Let’s see it in action. Consider an email sent from Tom, a parent at Lee Hill Elementary School, to a mailing list of other parents. Tom wants to tell  the group that he’s going to bake cookies for the 7th grade play. Mmm, cookies.  

Here’s what Tom’s outgoing email looks like: 

To: Parent Mailing List <[email protected]> 

From: Tom <[email protected]> 

Subject: Cookies for the 7th Grade Play 

Dear Parents,  

I’m bringing cookies! Hooray. 

~ Tom 

The parent mailing list (@leehill.edu) checks authentication when it receives Tom’s email from example.com, which has a DMARC policy of p=reject. SPF passes and aligns, DKIM passes and aligns, and the message passes DMARC.  

Leehill.edu then records these authentication results by adding an ARC Authentication Results header. Here’s an example of what that header might look like: 

spf=pass [email protected];
dkim=pass
dmarc=pass 

Then, leehill.edu adds an ARC Signature, which takes a snapshot of the message header information, including who it was sent to, who it’s from, the subject, and the body. 

Finally, before sending the message to all the parents on the mailing list, leehill.edu adds an Authenticated Received Chain Seal. As the name implies, “seals” the information included in the ARC Signature and the ARC Authentication Results header. Now, leehill.edu is ready to forward Tom’s email to all the subscribers on the parent mailing list. 

Marsha is one of those subscribers. When receiving the forwarded message, Marsha’s email server checks not only the email authentication results (SPF, DKIM, DMARC) but also the ARC Seal when deciding whether to deliver the message to Martha’s inbox. 

If everything checks out, Marsha will receive the email below (note the changes to the subject field and the body), and she’ll be in for a tasty surprise:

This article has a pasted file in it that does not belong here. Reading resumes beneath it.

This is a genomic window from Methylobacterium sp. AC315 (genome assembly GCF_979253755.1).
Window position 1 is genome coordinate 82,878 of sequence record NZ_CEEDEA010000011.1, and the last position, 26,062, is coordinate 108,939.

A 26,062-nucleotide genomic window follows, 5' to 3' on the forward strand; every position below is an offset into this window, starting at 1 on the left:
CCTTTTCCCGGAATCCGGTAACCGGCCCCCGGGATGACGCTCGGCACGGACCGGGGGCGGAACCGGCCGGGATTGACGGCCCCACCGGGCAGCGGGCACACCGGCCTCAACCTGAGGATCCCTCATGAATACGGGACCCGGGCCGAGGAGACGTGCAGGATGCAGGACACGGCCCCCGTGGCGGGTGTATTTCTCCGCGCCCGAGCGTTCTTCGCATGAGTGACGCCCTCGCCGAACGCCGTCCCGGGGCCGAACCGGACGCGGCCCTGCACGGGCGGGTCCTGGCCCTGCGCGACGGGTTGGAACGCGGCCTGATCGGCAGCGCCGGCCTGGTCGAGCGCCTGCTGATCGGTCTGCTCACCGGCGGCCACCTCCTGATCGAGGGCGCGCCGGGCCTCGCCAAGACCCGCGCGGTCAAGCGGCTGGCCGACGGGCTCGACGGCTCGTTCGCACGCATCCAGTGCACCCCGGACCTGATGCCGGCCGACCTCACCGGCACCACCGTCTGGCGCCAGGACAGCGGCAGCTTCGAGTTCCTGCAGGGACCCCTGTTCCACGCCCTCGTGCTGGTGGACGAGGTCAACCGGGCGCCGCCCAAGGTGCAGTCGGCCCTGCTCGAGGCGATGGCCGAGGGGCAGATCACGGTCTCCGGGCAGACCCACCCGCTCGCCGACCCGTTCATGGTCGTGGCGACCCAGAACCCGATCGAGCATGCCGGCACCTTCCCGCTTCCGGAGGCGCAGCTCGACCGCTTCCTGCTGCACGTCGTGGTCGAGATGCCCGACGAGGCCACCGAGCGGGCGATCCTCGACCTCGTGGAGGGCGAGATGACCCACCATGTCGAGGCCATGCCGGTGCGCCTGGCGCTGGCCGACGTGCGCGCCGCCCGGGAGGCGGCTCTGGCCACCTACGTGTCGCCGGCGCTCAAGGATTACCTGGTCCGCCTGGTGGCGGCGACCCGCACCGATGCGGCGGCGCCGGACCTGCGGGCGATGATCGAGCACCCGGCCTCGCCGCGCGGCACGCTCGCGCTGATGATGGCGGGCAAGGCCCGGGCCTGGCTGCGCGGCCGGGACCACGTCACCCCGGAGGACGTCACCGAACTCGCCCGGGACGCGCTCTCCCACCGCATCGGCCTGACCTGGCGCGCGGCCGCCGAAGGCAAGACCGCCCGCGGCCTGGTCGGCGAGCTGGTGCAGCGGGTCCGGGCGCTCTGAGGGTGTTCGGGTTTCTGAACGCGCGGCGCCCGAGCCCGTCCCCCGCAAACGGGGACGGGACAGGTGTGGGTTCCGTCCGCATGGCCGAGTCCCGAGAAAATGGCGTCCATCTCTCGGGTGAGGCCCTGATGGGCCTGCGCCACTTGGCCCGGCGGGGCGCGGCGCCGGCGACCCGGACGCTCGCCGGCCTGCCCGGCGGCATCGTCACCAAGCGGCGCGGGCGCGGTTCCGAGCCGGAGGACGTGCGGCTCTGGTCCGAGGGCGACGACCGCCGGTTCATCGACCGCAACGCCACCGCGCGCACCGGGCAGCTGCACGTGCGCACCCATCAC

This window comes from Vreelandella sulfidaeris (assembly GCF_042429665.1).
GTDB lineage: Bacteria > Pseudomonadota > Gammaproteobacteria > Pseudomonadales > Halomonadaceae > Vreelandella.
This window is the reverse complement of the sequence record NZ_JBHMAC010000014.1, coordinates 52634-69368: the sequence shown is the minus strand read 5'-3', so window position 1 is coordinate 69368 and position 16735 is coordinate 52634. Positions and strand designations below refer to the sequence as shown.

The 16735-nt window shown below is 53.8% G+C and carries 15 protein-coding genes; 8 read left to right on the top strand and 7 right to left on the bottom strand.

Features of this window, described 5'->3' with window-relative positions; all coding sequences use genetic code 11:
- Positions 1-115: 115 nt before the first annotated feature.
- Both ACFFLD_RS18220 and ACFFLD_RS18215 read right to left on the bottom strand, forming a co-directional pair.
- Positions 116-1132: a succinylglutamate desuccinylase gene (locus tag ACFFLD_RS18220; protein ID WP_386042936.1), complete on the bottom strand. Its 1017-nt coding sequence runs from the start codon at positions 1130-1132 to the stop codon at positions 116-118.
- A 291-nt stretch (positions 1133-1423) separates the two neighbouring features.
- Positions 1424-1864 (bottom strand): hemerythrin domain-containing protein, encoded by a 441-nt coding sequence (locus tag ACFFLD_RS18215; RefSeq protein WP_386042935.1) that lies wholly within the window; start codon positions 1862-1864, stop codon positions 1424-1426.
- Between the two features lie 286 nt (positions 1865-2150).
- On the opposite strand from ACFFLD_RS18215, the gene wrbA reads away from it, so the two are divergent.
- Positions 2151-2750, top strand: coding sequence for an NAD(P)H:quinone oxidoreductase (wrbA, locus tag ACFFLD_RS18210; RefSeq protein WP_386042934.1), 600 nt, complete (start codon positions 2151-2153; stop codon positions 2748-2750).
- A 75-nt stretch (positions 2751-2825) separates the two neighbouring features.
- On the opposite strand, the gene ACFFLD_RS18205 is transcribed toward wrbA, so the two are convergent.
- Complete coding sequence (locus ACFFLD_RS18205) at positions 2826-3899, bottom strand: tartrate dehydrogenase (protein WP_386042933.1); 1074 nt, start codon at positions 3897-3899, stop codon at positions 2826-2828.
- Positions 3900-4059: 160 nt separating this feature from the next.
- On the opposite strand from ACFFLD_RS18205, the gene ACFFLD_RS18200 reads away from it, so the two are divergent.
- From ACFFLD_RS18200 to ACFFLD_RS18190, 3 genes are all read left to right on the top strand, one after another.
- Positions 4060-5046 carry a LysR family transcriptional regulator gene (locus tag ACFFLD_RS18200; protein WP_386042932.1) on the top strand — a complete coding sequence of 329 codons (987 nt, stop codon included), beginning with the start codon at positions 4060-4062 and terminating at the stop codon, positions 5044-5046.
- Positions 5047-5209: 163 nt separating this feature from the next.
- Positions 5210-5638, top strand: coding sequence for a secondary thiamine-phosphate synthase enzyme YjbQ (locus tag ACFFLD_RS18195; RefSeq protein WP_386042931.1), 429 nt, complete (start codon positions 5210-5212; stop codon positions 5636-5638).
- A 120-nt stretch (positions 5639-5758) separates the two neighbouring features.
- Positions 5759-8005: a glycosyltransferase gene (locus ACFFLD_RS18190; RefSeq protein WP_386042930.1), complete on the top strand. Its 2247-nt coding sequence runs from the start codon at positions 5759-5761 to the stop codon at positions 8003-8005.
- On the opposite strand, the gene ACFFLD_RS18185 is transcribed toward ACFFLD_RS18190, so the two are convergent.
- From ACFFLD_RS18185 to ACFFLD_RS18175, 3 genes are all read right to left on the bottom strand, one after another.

To: Parent Mailing List <[email protected]> 

From: Tom <[email protected]> 

Subject: [Parent Mailing List] Cookies for the 7th Grade Play 

Dear Parents,  

I’m bringing cookies! Hooray. 

~ Tom  

————- 

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If the ARC Seal doesn’t pass, then Marsha’s receiving email server can apply the p=reject DMARC policy listed in Tom’s example.com domain and reject the message. 

What ARC can’t do 

Authenticated Received Chain has already been adopted by major mailbox providers like Google, Verizon Media, and Microsoft, and will likely soon become the standard globally. 

But ARC has its limits and can’t replace DMARC. For example, ARC doesn’t provide any information about the reputation or trustworthiness of the sender or the intermediaries. And intermediaries can still add bad content or remove some (or even all) ARC headers.  

ARC’s success really depends on email receivers trusting each other by applying the protocol. 

ARC is not a silver-bullet solution

Like any email authentication standard, ARC is not a stand-alone solution. Like DKIM, ARC does not prevent a malicious actor from removing or creating new ARC Authentication Results headers or ARC Signatures.

But we are still excited about ARC. It is an important step forward in helping receivers of indirect messages trace the path of intermediaries and make a safer, more informed delivery decision.

For more tips to maximize your email performance, read Validity’s eBook, “Secrets of Best-in-Class Email Senders.”